Friday, June 20, 2014
"Govt to OK use of anonymous personal data"
Graphic and text from The Japan News, 20 June 2014:
The government plans to allow companies to provide personal data they own to third parties without consent from the individuals the data pertains to if the data is scrubbed of identifying details, The Yomiuri Shimbun has learned.
A study panel of the government’s IT Strategic Headquarters has compiled a draft for an outline on the utilization of data concerning personal information, such as browsing history and smartphone location tracking. The draft was to be presented at a meeting of the headquarters’ study panel on personal data on Thursday, and shortly to be adopted by the headquarters.
The government will then seek opinions from the public with the aim of revising the Personal Information Protection Law at an ordinary Diet session next year. The government reportedly aims to realize the plan in 2016.
With more and more companies utilizing so-called big data, a blanket term for huge quantities of digital data accumulated through information and telecommunication systems, there are growing calls for the protection of individual personal data such as Internet browsing history.
The government believes consumer concerns must be dispelled by establishing rules on such data to realize its plan to revitalize the nation’s economy through the utilization of big data, which was incorporated in its growth strategy.
The draft proposes that companies be allowed to offer without consent from individuals data that was scrubbed of identifiable information . Regarding how such data will be rendered anonymous, the draft hypothesizes that personal information would be made vague—for example, ages would be stated as “in his or her 20s” or “in his or her 30s” and addresses would be kept to prefectures, excluding municipalities.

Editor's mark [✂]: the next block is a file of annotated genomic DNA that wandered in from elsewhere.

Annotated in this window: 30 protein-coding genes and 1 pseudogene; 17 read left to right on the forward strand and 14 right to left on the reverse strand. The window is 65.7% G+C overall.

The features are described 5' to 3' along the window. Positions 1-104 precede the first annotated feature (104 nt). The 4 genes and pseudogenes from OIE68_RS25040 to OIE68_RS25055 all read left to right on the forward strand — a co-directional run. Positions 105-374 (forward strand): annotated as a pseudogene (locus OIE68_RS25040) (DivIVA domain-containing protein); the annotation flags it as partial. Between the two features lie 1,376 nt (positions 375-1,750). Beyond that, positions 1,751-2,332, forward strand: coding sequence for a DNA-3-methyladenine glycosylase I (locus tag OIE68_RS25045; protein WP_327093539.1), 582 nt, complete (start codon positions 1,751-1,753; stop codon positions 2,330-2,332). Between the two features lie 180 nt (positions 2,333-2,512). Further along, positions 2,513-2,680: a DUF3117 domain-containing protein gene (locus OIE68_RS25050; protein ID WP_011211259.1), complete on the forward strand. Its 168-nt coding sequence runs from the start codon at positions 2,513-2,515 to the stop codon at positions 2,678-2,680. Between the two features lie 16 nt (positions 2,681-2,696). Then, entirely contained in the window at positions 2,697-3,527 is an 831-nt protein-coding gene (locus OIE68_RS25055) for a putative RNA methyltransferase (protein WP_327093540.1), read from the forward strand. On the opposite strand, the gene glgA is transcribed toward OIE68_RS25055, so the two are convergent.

Companies will use such data in accordance with voluntary rules to be compiled by relevant industry organizations and others.
The draft also calls for the establishment of a third-party organization tasked with inspecting and supervising companies to prevent exploitation of the rules and to ensure personal information is made anonymous. The envisaged watchdog will be granted authority to make on-the-spot investigations and issue recommendations for relevant companies, according to the draft.
Regarding such information as fingerprints and other biometric data, the government is to decide whether such data could be offered to third parties without consent from the relevant individuals by the time the bill will be compiled.
The draft regards such information as race, belief and social position to be sensitive information and prohibits companies from dealing with them in principle.
Regarding the utilization of personal data, many consumers are concerned that their preferences and behavioral patterns, as well as their names and addresses, will be exposed. Last year, East Japan Railway Co. suspended the selling of records of train and bus use by Suica card holders. JR East claimed it would be impossible to identify individuals from the data, but the firm reversed its position due to stronger than expected criticism from users.